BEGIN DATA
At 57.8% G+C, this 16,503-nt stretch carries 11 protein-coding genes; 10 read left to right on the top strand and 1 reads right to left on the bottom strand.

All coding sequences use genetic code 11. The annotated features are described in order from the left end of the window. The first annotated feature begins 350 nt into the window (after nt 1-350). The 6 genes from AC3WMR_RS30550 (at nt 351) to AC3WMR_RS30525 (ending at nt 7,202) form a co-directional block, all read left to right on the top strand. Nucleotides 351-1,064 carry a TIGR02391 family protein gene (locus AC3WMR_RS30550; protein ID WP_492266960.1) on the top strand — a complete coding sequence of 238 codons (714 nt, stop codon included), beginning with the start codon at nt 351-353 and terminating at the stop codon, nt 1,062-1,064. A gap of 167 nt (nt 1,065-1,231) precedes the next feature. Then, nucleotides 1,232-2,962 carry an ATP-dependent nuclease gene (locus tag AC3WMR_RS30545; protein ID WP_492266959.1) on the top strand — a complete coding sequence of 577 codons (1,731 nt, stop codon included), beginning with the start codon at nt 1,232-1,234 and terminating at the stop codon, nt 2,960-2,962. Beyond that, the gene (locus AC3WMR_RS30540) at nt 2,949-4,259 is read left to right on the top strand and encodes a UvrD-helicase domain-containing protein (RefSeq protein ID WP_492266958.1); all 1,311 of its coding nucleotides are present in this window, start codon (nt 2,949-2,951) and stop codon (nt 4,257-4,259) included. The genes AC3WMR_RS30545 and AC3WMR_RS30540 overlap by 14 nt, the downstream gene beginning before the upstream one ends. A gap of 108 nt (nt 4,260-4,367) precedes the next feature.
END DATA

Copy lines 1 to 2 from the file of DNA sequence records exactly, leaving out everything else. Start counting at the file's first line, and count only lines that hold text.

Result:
At 57.8% G+C, this 16,503-nt stretch carries 11 protein-coding genes; 10 read left to right on the top strand and 1 reads right to left on the bottom strand.

All coding sequences use genetic code 11. The annotated features are described in order from the left end of the window. The first annotated feature begins 350 nt into the window (after nt 1-350). The 6 genes from AC3WMR_RS30550 (at nt 351) to AC3WMR_RS30525 (ending at nt 7,202) form a co-directional block, all read left to right on the top strand. Nucleotides 351-1,064 carry a TIGR02391 family protein gene (locus AC3WMR_RS30550; protein ID WP_492266960.1) on the top strand — a complete coding sequence of 238 codons (714 nt, stop codon included), beginning with the start codon at nt 351-353 and terminating at the stop codon, nt 1,062-1,064. A gap of 167 nt (nt 1,065-1,231) precedes the next feature. Then, nucleotides 1,232-2,962 carry an ATP-dependent nuclease gene (locus tag AC3WMR_RS30545; protein ID WP_492266959.1) on the top strand — a complete coding sequence of 577 codons (1,731 nt, stop codon included), beginning with the start codon at nt 1,232-1,234 and terminating at the stop codon, nt 2,960-2,962. Beyond that, the gene (locus AC3WMR_RS30540) at nt 2,949-4,259 is read left to right on the top strand and encodes a UvrD-helicase domain-containing protein (RefSeq protein ID WP_492266958.1); all 1,311 of its coding nucleotides are present in this window, start codon (nt 2,949-2,951) and stop codon (nt 4,257-4,259) included. The genes AC3WMR_RS30545 and AC3WMR_RS30540 overlap by 14 nt, the downstream gene beginning before the upstream one ends. A gap of 108 nt (nt 4,260-4,367) precedes the next feature.